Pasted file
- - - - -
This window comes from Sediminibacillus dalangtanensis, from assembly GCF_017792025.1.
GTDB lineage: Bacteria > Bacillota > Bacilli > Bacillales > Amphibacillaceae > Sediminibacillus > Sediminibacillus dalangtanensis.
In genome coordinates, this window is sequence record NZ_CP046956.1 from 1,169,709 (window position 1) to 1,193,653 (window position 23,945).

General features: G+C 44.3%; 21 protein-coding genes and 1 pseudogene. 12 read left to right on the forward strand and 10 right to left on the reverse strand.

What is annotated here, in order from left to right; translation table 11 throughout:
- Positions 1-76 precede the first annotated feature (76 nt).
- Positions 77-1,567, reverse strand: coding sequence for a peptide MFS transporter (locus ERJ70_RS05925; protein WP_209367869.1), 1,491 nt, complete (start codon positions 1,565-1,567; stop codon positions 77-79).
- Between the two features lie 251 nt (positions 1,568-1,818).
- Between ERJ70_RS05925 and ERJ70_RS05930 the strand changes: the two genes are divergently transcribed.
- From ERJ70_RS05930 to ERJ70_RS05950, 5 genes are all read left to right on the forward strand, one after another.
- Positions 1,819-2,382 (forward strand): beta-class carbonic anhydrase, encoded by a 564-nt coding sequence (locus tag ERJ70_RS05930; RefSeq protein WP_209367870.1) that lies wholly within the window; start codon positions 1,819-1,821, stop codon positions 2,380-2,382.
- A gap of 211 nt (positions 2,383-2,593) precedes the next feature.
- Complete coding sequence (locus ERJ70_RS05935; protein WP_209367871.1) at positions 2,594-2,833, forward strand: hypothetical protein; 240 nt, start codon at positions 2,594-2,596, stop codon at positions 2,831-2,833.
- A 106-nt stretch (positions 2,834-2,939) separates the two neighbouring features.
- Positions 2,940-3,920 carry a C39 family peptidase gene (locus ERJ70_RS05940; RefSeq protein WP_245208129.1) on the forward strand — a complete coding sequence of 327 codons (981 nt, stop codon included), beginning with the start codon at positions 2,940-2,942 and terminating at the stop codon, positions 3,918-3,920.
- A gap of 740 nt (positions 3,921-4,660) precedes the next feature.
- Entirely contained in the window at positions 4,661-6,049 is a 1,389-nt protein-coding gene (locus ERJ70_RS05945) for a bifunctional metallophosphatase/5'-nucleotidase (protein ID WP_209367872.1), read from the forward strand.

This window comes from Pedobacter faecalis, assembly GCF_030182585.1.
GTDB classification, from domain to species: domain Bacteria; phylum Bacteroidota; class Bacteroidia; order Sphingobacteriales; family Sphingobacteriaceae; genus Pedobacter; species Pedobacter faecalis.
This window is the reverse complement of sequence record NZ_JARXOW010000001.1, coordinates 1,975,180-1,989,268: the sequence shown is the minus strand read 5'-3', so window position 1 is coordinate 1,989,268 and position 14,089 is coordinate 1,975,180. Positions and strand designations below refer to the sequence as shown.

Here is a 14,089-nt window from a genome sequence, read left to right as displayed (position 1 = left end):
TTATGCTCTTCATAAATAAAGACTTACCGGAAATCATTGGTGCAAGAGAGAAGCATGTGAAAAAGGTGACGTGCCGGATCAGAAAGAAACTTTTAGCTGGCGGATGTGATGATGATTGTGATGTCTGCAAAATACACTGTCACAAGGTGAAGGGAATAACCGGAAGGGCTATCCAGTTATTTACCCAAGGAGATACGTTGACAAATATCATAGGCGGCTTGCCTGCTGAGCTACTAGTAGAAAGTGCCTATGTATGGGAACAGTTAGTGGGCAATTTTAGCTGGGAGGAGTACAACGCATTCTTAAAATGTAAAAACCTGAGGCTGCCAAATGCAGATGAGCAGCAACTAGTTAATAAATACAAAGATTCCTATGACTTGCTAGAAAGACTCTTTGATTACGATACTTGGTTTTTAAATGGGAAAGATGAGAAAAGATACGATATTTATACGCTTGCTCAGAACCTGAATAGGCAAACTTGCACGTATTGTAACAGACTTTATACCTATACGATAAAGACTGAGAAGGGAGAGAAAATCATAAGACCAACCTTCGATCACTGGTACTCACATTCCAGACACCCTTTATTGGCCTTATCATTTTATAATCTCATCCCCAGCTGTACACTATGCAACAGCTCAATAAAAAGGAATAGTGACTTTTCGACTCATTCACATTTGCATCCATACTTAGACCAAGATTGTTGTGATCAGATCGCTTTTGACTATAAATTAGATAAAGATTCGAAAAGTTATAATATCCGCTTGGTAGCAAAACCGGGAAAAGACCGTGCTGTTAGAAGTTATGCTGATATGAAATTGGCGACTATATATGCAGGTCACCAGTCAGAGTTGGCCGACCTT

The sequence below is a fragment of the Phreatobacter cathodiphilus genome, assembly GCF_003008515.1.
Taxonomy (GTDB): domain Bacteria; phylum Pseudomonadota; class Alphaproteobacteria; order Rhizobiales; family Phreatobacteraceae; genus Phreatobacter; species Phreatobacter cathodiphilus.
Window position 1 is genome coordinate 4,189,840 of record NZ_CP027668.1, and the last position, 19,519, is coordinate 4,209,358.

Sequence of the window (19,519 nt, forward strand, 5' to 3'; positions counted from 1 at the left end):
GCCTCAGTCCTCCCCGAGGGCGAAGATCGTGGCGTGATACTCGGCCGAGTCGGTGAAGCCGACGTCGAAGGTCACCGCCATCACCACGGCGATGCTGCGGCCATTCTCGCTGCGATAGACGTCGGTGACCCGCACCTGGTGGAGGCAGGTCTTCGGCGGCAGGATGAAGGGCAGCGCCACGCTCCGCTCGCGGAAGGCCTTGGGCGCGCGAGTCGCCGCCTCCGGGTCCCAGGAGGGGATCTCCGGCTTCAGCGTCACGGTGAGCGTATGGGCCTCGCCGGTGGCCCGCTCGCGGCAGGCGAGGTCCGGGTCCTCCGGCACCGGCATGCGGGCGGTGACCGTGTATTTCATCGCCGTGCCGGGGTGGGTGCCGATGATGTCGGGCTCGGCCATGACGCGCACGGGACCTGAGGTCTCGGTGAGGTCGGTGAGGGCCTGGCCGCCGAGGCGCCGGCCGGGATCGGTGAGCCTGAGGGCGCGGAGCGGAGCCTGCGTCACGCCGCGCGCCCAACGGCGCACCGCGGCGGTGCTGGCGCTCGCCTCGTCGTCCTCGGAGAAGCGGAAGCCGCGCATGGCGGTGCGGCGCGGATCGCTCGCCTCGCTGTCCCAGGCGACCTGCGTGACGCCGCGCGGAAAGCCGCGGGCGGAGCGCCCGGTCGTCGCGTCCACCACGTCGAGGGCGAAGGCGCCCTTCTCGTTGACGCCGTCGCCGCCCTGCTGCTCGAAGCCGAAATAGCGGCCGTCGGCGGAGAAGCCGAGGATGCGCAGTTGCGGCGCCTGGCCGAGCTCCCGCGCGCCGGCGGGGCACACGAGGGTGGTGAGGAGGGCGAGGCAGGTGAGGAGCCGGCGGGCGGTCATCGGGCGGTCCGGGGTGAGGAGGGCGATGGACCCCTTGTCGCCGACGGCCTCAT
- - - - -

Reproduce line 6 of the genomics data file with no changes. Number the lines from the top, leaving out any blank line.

- Positions 1-76 precede the first annotated feature (76 nt).